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Make Humans Randomize

  • Lisa Bruttel

    ()

    (Department of Economics, University of Konstanz, Germany)

  • Tim Friehe

    ()

    (Center for Advanced Studies in Law and Economics, University of Bonn, Germany)

This paper presents results from an experiment studying a two-person 4x4 pure coordination game. We seek to identify a labeling of actions that induces subjects to select all options with the same probability. Such a display of actions must be free from salient properties that might be used by participants to coordinate. Testing 23 different sets of labels, we identify two sets that produce a distribution of subjects’ choices which approximate the uniform distribution quite well. Our design can be used in studies intending to compare the behavior of subjects who play against a random mechanism with that of participants who play against human counterparts.

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Paper provided by Department of Economics, University of Konstanz in its series Working Paper Series of the Department of Economics, University of Konstanz with number 2013-20.

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Length: 14 pages
Date of creation: 19 Jul 2013
Date of revision:
Handle: RePEc:knz:dpteco:1320
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  1. Sugden, Robert, 1995. "A Theory of Focal Points," Economic Journal, Royal Economic Society, vol. 105(430), pages 533-50, May.
  2. Simon Gächter & Elke Renner, 2010. "The effects of (incentivized) belief elicitation in public goods experiments," Experimental Economics, Springer, vol. 13(3), pages 364-377, September.
  3. Vincent P. Crawford & Miguel A. Costa-Gomes & Nagore Iriberri, 2013. "Structural Models of Nonequilibrium Strategic Thinking: Theory, Evidence, and Applications," Journal of Economic Literature, American Economic Association, vol. 51(1), pages 5-62, March.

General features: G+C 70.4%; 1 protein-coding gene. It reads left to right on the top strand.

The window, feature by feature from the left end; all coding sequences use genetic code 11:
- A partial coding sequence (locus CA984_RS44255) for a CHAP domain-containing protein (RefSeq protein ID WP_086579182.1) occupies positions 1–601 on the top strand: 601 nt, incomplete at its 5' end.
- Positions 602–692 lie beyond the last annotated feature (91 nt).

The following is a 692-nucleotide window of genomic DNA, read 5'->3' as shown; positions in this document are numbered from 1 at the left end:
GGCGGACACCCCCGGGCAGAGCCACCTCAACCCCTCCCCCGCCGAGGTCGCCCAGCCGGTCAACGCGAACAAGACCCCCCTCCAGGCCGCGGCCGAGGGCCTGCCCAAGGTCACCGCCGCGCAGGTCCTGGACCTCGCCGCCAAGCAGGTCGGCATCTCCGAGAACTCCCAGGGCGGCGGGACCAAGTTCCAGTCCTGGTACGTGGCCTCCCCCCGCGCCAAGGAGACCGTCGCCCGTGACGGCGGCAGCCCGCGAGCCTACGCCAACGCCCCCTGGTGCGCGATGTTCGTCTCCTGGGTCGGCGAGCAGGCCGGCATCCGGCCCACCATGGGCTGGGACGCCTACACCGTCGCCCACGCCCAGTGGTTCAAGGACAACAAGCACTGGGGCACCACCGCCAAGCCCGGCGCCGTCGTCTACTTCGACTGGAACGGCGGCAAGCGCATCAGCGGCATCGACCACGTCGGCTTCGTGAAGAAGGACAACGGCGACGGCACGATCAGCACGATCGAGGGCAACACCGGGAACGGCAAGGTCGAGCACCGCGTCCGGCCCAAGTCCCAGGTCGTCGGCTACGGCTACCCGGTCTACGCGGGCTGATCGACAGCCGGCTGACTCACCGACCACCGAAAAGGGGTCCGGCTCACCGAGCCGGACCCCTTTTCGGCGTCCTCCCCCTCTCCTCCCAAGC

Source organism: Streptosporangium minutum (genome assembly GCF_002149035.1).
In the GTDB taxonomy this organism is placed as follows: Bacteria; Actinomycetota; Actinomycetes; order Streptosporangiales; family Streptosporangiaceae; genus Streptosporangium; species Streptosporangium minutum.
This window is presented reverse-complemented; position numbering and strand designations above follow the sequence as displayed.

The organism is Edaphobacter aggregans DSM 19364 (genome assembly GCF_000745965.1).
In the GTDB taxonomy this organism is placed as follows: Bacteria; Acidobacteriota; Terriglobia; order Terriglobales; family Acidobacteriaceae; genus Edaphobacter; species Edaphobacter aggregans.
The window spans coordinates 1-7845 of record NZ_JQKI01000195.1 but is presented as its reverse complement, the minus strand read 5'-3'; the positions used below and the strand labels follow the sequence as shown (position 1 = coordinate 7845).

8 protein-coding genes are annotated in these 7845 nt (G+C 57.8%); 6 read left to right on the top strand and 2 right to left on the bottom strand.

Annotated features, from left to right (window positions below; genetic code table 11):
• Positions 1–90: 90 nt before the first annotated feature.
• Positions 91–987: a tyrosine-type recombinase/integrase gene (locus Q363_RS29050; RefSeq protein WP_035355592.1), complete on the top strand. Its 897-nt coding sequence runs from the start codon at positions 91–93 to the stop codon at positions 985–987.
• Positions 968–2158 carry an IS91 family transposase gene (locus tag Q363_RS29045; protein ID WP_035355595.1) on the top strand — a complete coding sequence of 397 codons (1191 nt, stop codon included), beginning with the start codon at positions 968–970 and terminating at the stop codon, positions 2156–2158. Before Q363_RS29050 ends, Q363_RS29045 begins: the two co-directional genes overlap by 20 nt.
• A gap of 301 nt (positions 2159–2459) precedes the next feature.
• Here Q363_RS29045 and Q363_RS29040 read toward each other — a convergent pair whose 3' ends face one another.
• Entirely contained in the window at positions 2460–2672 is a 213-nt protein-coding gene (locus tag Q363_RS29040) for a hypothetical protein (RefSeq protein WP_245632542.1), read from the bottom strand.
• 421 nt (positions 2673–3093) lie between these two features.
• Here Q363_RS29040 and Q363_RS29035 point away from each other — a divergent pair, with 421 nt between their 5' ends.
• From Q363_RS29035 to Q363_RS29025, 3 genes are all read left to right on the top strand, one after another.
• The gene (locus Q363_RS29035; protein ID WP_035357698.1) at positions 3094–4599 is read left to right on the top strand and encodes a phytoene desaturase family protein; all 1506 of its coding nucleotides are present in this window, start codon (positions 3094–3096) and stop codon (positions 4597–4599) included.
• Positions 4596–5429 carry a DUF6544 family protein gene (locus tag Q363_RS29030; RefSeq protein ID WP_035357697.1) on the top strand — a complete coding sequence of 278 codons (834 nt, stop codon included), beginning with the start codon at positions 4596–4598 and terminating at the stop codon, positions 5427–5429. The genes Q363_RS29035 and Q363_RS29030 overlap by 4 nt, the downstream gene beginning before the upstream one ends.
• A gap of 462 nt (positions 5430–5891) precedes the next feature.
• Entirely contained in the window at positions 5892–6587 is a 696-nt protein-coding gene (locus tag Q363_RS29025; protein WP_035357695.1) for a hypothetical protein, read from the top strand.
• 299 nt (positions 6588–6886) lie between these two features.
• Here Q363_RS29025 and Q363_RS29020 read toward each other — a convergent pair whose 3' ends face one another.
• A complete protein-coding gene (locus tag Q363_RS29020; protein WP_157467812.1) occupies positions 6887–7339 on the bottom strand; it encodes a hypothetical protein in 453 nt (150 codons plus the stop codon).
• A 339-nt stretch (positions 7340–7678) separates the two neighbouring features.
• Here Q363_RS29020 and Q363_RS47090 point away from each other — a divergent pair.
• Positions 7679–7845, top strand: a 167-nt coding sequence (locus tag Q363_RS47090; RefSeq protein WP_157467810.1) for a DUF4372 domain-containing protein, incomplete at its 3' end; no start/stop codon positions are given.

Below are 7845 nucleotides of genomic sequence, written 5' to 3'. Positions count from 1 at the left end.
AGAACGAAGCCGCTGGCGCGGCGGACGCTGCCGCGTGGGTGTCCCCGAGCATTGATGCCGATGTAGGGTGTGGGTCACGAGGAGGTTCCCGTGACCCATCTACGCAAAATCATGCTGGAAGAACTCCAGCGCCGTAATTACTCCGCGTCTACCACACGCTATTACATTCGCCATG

4. Urs Fischbacher, 2007. "z-Tree: Zurich toolbox for ready-made economic experiments," Experimental Economics, Springer, vol. 10(2), pages 171-178, June.
  5. Bacharach, Michael & Bernasconi, Michele, 1997. "The Variable Frame Theory of Focal Points: An Experimental Study," Games and Economic Behavior, Elsevier, vol. 19(1), pages 1-45, April.
  6. Vincent P. Crawford & Nagore Iriberri, 2007. "Fatal Attraction: Salience, Naivete, and Sophistication in Experimental Hide-and-Seek Games," Levine's Bibliography 321307000000000861, UCLA Department of Economics.
  7. Vincent P. Crawford & Uri Gneezy & Yuval Rottenstreich, 2008. "The Power of Focal Points Is Limited: Even Minute Payoff Asymmetry May Yield Large Coordination Failures," American Economic Review, American Economic Association, vol. 98(4), pages 1443-58, September.
  8. Mehta, Judith & Starmer, Chris & Sugden, Robert, 1994. "The Nature of Salience: An Experimental Investigation of Pure Coordination Games," American Economic Review, American Economic Association, vol. 84(3), pages 658-73, June.
  9. Casajus, Andre, 2000. "Focal Points in Framed Strategic Forms," Games and Economic Behavior, Elsevier, vol. 32(2), pages 263-291, August.
  10. Ben Greiner, 2004. "The Online Recruitment System ORSEE - A Guide for the Organization of Experiments in Economics," Papers on Strategic Interaction 2003-10, Max Planck Institute of Economics, Strategic Interaction Group.
  11. John C. Harsanyi & Reinhard Selten, 1988. "A General Theory of Equilibrium Selection in Games," MIT Press Books, The MIT Press, edition 1, volume 1, number 0262582384, June.
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